is know about the behaviors and activity within the
roosting cavities of the eastern screech owl (Otus
asio). In this live study we will observe the
behavior of the eastern screech owl inside several
roosts using artificial nest cavities fitted with
small video cameras.
Traditional methods of monitoring roosting cavities
and nest boxes include ascending trees with climbing
spikes, using a ladder, or a pole mounted with a
mirror or small video camera. While these methods
are effective monitoring techniques they tell us
little about the daily and nightly activity. The
monitoring system we designed was used to monitor
the activity continually without any invasive
actions to view the cavities.
In our study we fitted seven artificial owl boxes with a
small infrared video camera and a small audio MIC.
The video cameras used were 1.20 in diameter and 4
long and include (8) infrared LEDs which produce an
infrared illumination source in the 940nm range,
which do not emit any visible red glow. The video
cameras were wired back to a central monitoring
station at a maximum of 1000 from the study area.
The cameras were connected to a multi-channel video
server which recorded any activity within the owl
boxes and sent real-time photo notification upon
motion detection via an Internet connection. Each
owl box is viewed live via a streaming webcam
protocol using a standard web browser.
Owl Box w/Camera
owl study area is broken into two areas,
Study Area 1 and Study area 2.
Each owl box is fitted with a small, mini IR
bullet camera and was wired back to the Base
Station about 500 from the study area.
Area 1 located in a dry wetlands area
surrounded by mature hardwoods in
Westmoreland County, PA. six artificial screech owl boxes were
constructed and placed 20 high into mature
hardwoods trees on the edge of the wetlands
area. The boxes were spaced no less than 75
apart, and all boxes were within a 300
study area. In Study Area 2 we
installed three owl boxes in an over
grown farmland field, owl boxes #7 - #9.
Study Area 1 and Study Area 2 are about 300
yards apart. In study Area 1
also an external pan-tilt-zoom (PTZ) which we can
remotely control and view all five cameras for an
(click on photo to enlarge) Owl Box in Tree
Video Server and
The base station
consisted of a two 4-channel video server which was
connected to the Internet. The base station was
placed inside an area with power and Internet
access. We used audio/video baluns at the video
camera and the video server ends, and ran CAT6
outdoor network cable between the baluns. The baluns
were used in order to run long distances of wire to
transmit the audio and video signal back to the
video server without signal loss.
This technique allows a maximum distance of 1000
between the video cameras and video server.
The video server was set up to detect motion from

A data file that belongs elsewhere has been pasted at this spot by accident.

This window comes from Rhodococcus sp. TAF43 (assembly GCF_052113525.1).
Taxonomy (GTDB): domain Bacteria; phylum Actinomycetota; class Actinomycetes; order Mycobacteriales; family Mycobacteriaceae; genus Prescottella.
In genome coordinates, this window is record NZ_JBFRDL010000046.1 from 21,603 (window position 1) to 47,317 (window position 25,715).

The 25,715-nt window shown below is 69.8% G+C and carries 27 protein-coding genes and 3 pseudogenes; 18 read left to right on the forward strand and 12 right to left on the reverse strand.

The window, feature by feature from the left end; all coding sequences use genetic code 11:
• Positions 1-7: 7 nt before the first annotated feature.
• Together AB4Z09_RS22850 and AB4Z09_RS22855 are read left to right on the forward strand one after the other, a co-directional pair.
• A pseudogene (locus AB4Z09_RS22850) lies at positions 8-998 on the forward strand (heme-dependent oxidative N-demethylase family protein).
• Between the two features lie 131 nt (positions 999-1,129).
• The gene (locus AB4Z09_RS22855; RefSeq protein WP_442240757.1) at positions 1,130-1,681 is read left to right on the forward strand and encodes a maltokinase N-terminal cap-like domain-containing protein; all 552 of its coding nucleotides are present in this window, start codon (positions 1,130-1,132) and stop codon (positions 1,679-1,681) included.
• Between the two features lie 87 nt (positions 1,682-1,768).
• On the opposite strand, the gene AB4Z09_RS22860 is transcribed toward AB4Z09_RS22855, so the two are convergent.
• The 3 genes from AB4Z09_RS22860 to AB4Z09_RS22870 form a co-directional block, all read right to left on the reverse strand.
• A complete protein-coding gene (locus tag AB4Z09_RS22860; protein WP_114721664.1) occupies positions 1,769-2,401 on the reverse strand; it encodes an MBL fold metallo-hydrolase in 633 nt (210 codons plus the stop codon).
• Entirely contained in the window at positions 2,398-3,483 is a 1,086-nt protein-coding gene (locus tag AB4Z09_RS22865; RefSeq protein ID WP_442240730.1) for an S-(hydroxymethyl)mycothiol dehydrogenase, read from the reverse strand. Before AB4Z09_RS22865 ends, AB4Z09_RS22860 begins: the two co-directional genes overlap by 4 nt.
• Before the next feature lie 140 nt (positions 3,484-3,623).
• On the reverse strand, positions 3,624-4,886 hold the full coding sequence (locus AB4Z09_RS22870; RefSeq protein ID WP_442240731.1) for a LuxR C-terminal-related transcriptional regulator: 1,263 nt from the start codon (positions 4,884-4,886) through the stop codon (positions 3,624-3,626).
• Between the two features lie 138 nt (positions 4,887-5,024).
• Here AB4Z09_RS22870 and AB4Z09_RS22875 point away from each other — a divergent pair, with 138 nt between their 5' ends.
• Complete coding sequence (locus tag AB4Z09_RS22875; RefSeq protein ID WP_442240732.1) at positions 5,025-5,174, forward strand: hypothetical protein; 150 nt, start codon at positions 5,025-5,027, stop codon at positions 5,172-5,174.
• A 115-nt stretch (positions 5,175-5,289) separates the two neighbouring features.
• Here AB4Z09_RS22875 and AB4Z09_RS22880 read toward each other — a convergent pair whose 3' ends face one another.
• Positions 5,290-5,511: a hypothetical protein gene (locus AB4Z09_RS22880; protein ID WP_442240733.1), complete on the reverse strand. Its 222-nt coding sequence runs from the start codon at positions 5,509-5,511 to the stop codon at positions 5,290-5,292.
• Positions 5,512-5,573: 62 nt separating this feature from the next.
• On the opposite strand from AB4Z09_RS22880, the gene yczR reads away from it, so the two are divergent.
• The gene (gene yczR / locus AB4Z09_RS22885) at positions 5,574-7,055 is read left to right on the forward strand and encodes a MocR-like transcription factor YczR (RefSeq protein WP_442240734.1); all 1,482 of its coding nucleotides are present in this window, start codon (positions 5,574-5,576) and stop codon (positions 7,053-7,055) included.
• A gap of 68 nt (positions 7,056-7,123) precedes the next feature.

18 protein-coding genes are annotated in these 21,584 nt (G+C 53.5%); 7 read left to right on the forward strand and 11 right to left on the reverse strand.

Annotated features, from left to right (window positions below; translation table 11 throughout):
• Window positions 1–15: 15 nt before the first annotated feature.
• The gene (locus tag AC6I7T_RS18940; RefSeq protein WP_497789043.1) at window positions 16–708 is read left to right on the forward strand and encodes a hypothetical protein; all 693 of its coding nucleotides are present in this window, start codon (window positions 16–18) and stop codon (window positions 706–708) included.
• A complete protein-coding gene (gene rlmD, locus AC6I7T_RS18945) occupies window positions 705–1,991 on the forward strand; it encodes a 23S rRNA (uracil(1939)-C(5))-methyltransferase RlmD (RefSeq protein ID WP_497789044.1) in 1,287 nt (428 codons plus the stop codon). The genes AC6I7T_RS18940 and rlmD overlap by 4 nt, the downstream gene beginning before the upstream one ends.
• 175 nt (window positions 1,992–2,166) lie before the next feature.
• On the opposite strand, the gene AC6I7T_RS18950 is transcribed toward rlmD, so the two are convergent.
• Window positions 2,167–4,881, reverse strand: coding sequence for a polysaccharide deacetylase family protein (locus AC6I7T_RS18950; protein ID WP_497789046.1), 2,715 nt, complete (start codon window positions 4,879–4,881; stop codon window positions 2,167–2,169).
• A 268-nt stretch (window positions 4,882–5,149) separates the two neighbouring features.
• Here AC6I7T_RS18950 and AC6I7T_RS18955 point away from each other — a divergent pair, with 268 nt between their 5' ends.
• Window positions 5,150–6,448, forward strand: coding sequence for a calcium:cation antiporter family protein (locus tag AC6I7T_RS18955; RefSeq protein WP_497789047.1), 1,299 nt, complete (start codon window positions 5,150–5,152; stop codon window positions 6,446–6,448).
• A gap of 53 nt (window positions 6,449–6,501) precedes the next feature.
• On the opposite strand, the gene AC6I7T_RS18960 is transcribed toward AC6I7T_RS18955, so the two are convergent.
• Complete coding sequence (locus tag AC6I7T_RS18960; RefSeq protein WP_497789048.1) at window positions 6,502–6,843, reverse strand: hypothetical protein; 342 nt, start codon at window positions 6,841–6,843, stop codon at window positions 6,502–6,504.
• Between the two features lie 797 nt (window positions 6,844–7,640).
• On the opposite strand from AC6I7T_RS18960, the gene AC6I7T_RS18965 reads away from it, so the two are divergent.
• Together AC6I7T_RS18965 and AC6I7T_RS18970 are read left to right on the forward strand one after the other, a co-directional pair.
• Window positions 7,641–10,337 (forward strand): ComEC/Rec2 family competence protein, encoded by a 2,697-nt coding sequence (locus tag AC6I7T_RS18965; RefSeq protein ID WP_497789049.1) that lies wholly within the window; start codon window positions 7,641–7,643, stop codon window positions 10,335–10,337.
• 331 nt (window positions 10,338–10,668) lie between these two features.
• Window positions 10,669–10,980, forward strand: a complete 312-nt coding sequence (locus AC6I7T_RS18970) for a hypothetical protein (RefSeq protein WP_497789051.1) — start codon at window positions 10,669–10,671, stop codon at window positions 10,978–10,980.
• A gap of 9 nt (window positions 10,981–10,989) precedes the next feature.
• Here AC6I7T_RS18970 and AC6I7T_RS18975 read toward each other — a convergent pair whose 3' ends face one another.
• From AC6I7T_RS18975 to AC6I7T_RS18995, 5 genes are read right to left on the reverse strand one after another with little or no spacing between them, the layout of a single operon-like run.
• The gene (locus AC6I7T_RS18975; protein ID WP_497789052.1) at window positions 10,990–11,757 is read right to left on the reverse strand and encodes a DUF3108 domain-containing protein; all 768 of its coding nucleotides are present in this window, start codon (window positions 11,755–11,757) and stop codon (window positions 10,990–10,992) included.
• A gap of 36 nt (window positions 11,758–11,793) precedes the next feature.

any of the video camera sources and record the
activity to a SD media card, which was integrated
into the video server electronics. A JPEG still
photo was captured upon the initial motion detection
event and sent via email in real-time to notify us
of the activity within the owl boxes. Photos are
archived to a website for viewers to review. The video
stream from each camera could be accessed for live
viewing via a standard web browser.
full motion detection
way motion detection
Screech owls do not
migrate; they maintain home ranges throughout the
winter. During they day light hours the owls will
find a roosting location and will roost until dark.
The winter roosting time period is typically between
October to March. Screech owls are primarily solitary except during
the breeding season. Pairs occasionally roost
together during the winter in hollow trees, nest
boxes, and trees with dense foliage. The cameras
enable us to view the activity inside the owl box
and outside the owl box with the PTZ camera. During
the day the owl boxes are often mobbed by song birds
and occasionally bothered by gray squirrels.
Caching of Prey
It is a well known
fact that screech owls will cache uneaten prey items
in cavities. We were surprised at the number of
different species cached and how long the prey items
remained in the owl boxes before being consumed. The
most interesting item was a wood frog (see below)
which was cached on the evening of December 24th
when the air temperature was only 30 deg. F. The
frog was consumed over a 2-week period in stages
over multiple night feedings, and was totally
consumed on January 7th, 2012.
Visitor to Owl Boxes
The owl boxes do get
the occasional visitor such as gray squirrels and
Carolina wrens during the day and flying squirrels
at night. We have observed unusual behaviors such as
flying squirrels eating cached prey by the screech
Tufted Titmouse Mobbing
Laying & Incubating
Male Feeding Female